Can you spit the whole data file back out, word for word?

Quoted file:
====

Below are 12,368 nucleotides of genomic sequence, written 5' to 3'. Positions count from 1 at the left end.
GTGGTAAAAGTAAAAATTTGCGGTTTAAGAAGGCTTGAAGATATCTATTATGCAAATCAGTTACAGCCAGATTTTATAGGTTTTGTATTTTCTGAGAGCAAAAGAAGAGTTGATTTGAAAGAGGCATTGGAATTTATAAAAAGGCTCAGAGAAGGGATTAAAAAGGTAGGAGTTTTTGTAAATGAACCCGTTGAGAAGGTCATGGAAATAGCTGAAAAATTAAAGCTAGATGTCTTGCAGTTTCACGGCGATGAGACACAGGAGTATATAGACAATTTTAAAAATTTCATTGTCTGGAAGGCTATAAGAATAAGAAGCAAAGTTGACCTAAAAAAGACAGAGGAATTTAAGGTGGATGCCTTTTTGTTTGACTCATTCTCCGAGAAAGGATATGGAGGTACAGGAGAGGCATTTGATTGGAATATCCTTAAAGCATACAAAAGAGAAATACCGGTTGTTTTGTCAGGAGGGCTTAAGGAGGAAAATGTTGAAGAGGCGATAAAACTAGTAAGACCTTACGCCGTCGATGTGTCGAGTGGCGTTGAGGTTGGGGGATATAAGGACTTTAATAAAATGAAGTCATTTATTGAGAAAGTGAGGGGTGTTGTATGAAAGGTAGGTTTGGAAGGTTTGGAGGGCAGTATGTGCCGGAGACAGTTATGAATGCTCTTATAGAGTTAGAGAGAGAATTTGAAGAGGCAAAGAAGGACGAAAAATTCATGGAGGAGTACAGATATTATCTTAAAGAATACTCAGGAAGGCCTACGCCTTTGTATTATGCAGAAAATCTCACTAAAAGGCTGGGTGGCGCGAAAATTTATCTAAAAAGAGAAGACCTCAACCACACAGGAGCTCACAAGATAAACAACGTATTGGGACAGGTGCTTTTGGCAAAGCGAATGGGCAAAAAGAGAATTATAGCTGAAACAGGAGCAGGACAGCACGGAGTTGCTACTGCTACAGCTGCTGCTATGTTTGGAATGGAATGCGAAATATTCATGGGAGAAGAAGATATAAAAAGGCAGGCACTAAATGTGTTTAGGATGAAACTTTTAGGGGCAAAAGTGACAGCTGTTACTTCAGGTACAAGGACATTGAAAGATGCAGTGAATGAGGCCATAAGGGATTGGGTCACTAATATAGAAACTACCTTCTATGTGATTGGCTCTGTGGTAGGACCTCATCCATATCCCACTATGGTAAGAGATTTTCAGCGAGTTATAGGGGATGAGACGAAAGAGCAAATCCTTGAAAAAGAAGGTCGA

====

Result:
Below are 12,368 nucleotides of genomic sequence, written 5' to 3'. Positions count from 1 at the left end.
GTGGTAAAAGTAAAAATTTGCGGTTTAAGAAGGCTTGAAGATATCTATTATGCAAATCAGTTACAGCCAGATTTTATAGGTTTTGTATTTTCTGAGAGCAAAAGAAGAGTTGATTTGAAAGAGGCATTGGAATTTATAAAAAGGCTCAGAGAAGGGATTAAAAAGGTAGGAGTTTTTGTAAATGAACCCGTTGAGAAGGTCATGGAAATAGCTGAAAAATTAAAGCTAGATGTCTTGCAGTTTCACGGCGATGAGACACAGGAGTATATAGACAATTTTAAAAATTTCATTGTCTGGAAGGCTATAAGAATAAGAAGCAAAGTTGACCTAAAAAAGACAGAGGAATTTAAGGTGGATGCCTTTTTGTTTGACTCATTCTCCGAGAAAGGATATGGAGGTACAGGAGAGGCATTTGATTGGAATATCCTTAAAGCATACAAAAGAGAAATACCGGTTGTTTTGTCAGGAGGGCTTAAGGAGGAAAATGTTGAAGAGGCGATAAAACTAGTAAGACCTTACGCCGTCGATGTGTCGAGTGGCGTTGAGGTTGGGGGATATAAGGACTTTAATAAAATGAAGTCATTTATTGAGAAAGTGAGGGGTGTTGTATGAAAGGTAGGTTTGGAAGGTTTGGAGGGCAGTATGTGCCGGAGACAGTTATGAATGCTCTTATAGAGTTAGAGAGAGAATTTGAAGAGGCAAAGAAGGACGAAAAATTCATGGAGGAGTACAGATATTATCTTAAAGAATACTCAGGAAGGCCTACGCCTTTGTATTATGCAGAAAATCTCACTAAAAGGCTGGGTGGCGCGAAAATTTATCTAAAAAGAGAAGACCTCAACCACACAGGAGCTCACAAGATAAACAACGTATTGGGACAGGTGCTTTTGGCAAAGCGAATGGGCAAAAAGAGAATTATAGCTGAAACAGGAGCAGGACAGCACGGAGTTGCTACTGCTACAGCTGCTGCTATGTTTGGAATGGAATGCGAAATATTCATGGGAGAAGAAGATATAAAAAGGCAGGCACTAAATGTGTTTAGGATGAAACTTTTAGGGGCAAAAGTGACAGCTGTTACTTCAGGTACAAGGACATTGAAAGATGCAGTGAATGAGGCCATAAGGGATTGGGTCACTAATATAGAAACTACCTTCTATGTGATTGGCTCTGTGGTAGGACCTCATCCATATCCCACTATGGTAAGAGATTTTCAGCGAGTTATAGGGGATGAGACGAAAGAGCAAATCCTTGAAAAAGAAGGTCGA